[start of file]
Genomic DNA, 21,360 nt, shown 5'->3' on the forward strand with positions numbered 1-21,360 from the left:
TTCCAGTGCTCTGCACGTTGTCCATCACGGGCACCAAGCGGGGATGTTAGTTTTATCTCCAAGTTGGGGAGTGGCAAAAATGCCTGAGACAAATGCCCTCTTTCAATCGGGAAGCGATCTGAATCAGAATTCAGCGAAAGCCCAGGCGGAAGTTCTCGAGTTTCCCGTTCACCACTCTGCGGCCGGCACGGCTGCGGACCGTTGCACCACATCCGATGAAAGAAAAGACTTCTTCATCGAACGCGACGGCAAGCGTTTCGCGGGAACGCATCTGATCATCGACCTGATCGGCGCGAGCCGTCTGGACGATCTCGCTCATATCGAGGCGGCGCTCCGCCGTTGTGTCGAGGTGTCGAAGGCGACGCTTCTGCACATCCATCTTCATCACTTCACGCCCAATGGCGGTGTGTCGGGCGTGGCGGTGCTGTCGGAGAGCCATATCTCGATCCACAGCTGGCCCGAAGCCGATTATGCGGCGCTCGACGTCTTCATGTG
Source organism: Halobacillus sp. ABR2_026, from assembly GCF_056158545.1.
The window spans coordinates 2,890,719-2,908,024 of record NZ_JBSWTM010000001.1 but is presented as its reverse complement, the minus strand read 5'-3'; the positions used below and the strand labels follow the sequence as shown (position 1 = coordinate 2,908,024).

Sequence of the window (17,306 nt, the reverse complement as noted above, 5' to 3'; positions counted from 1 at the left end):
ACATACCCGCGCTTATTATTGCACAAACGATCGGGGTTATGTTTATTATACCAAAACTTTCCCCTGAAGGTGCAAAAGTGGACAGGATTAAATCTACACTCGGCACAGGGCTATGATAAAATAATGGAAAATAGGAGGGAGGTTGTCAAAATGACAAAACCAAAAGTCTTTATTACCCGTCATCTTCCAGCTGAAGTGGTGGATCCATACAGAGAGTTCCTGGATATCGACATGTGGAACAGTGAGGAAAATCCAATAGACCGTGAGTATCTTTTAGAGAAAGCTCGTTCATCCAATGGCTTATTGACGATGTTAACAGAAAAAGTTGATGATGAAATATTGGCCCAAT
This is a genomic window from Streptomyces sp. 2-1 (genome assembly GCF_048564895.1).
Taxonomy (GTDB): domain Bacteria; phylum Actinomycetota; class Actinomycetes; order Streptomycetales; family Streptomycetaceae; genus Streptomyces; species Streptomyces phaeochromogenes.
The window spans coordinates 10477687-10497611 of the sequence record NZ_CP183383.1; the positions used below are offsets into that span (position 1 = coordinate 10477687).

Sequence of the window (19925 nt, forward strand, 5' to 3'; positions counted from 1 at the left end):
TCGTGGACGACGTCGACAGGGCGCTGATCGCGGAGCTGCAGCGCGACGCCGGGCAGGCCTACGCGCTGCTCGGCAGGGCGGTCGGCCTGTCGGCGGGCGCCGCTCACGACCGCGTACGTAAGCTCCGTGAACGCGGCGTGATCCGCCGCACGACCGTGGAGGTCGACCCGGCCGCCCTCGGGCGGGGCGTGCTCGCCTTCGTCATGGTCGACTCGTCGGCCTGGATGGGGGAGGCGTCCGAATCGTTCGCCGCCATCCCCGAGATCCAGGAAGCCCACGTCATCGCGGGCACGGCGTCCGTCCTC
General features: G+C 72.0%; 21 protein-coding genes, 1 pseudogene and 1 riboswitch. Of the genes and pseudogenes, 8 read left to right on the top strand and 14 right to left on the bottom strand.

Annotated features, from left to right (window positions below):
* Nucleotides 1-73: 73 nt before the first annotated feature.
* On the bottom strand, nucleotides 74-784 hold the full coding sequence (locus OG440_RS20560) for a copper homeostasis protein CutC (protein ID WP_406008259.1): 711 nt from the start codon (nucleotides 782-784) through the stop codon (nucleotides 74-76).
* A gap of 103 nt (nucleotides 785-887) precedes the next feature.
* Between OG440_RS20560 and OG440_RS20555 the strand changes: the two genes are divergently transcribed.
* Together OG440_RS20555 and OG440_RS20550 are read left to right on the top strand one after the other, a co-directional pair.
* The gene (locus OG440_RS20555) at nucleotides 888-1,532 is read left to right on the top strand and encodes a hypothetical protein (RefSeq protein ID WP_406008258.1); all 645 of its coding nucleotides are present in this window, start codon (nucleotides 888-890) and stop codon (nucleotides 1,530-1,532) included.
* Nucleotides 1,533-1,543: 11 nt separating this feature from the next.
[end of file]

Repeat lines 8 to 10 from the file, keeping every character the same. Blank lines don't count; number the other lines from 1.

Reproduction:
Taxonomy (GTDB): domain Bacteria; phylum Actinomycetota; class Actinomycetes; order Streptomycetales; family Streptomycetaceae; genus Streptomyces; species Streptomyces phaeochromogenes.
The window spans coordinates 10477687-10497611 of the sequence record NZ_CP183383.1; the positions used below are offsets into that span (position 1 = coordinate 10477687).

Sequence of the window (19925 nt, forward strand, 5' to 3'; positions counted from 1 at the left end):